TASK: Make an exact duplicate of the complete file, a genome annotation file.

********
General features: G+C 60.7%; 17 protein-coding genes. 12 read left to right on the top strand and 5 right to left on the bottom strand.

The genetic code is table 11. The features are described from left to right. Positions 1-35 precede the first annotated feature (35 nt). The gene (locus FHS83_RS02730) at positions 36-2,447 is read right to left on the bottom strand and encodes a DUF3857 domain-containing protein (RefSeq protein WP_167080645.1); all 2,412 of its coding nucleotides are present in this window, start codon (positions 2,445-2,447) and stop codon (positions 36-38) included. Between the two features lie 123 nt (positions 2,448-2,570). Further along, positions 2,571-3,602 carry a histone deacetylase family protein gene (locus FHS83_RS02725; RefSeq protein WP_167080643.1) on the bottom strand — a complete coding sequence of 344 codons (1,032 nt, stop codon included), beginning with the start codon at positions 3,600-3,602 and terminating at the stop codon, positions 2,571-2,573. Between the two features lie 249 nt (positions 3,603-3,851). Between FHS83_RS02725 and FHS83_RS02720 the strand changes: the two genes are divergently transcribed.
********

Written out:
General features: G+C 60.7%; 17 protein-coding genes. 12 read left to right on the top strand and 5 right to left on the bottom strand.

The genetic code is table 11. The features are described from left to right. Positions 1-35 precede the first annotated feature (35 nt). The gene (locus FHS83_RS02730) at positions 36-2,447 is read right to left on the bottom strand and encodes a DUF3857 domain-containing protein (RefSeq protein WP_167080645.1); all 2,412 of its coding nucleotides are present in this window, start codon (positions 2,445-2,447) and stop codon (positions 36-38) included. Between the two features lie 123 nt (positions 2,448-2,570). Further along, positions 2,571-3,602 carry a histone deacetylase family protein gene (locus FHS83_RS02725; RefSeq protein WP_167080643.1) on the bottom strand — a complete coding sequence of 344 codons (1,032 nt, stop codon included), beginning with the start codon at positions 3,600-3,602 and terminating at the stop codon, positions 2,571-2,573. Between the two features lie 249 nt (positions 3,603-3,851). Between FHS83_RS02725 and FHS83_RS02720 the strand changes: the two genes are divergently transcribed.